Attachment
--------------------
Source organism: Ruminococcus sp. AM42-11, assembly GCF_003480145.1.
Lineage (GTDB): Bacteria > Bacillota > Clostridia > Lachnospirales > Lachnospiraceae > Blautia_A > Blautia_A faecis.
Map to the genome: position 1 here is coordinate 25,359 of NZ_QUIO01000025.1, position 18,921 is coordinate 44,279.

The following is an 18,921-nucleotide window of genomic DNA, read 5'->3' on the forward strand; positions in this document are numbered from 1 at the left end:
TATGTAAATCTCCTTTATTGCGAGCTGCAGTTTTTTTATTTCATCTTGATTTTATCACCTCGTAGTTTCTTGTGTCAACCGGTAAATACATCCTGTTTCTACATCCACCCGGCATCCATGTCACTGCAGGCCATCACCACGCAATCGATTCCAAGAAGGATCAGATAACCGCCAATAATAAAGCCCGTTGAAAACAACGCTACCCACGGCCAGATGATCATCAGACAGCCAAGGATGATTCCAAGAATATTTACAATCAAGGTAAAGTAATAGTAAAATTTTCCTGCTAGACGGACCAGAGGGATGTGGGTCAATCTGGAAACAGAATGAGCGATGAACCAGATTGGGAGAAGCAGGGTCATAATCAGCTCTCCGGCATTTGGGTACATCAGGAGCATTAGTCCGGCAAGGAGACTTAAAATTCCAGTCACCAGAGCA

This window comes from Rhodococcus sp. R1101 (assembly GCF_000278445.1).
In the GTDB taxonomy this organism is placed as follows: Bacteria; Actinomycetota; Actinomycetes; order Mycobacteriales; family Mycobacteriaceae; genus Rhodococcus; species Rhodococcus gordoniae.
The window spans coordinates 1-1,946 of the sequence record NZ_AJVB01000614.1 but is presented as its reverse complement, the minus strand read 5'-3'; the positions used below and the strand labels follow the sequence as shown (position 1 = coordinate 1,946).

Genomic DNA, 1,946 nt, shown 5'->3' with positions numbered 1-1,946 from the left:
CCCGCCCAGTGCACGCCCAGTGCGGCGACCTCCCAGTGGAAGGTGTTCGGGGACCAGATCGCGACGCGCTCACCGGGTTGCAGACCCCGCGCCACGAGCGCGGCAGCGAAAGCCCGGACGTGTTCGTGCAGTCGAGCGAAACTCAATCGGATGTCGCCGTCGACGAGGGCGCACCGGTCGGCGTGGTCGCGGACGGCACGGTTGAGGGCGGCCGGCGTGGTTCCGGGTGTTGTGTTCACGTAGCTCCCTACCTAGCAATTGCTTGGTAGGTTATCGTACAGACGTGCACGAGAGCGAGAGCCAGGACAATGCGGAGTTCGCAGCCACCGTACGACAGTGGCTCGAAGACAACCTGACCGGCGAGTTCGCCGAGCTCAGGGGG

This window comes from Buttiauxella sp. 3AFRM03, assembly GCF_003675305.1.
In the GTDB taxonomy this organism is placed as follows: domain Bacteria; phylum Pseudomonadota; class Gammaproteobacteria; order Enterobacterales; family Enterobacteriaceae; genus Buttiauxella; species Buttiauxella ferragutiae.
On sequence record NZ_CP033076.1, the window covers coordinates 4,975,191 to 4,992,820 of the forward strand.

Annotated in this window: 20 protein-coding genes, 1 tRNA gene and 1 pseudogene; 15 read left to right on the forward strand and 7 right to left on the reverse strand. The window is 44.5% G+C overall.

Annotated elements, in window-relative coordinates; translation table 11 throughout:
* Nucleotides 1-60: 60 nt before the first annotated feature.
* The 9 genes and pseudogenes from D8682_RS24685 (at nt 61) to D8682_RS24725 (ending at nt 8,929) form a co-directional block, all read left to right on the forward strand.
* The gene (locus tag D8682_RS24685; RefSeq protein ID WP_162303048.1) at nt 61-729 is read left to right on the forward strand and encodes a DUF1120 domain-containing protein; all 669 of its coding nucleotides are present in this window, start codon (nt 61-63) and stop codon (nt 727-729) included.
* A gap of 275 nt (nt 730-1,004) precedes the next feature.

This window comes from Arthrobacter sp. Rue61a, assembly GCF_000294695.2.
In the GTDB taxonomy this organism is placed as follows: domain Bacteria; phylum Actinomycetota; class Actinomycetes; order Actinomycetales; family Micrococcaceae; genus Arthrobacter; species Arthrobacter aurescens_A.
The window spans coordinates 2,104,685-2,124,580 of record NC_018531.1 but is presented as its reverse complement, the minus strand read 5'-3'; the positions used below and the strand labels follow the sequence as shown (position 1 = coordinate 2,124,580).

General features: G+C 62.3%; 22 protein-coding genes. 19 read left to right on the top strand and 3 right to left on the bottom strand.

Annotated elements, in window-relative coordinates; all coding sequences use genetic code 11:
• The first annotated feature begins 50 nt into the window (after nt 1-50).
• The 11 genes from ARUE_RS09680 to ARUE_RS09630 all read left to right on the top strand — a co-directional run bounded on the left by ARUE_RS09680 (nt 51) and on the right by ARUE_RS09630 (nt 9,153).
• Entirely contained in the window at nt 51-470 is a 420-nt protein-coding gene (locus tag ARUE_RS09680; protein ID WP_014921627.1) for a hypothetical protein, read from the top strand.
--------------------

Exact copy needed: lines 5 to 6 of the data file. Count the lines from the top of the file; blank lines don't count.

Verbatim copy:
TATGTAAATCTCCTTTATTGCGAGCTGCAGTTTTTTTATTTCATCTTGATTTTATCACCTCGTAGTTTCTTGTGTCAACCGGTAAATACATCCTGTTTCTACATCCACCCGGCATCCATGTCACTGCAGGCCATCACCACGCAATCGATTCCAAGAAGGATCAGATAACCGCCAATAATAAAGCCCGTTGAAAACAACGCTACCCACGGCCAGATGATCATCAGACAGCCAAGGATGATTCCAAGAATATTTACAATCAAGGTAAAGTAATAGTAAAATTTTCCTGCTAGACGGACCAGAGGGATGTGGGTCAATCTGGAAACAGAATGAGCGATGAACCAGATTGGGAGAAGCAGGGTCATAATCAGCTCTCCGGCATTTGGGTACATCAGGAGCATTAGTCCGGCAAGGAGACTTAAAATTCCAGTCACCAGAGCA

This window comes from Rhodococcus sp. R1101 (assembly GCF_000278445.1).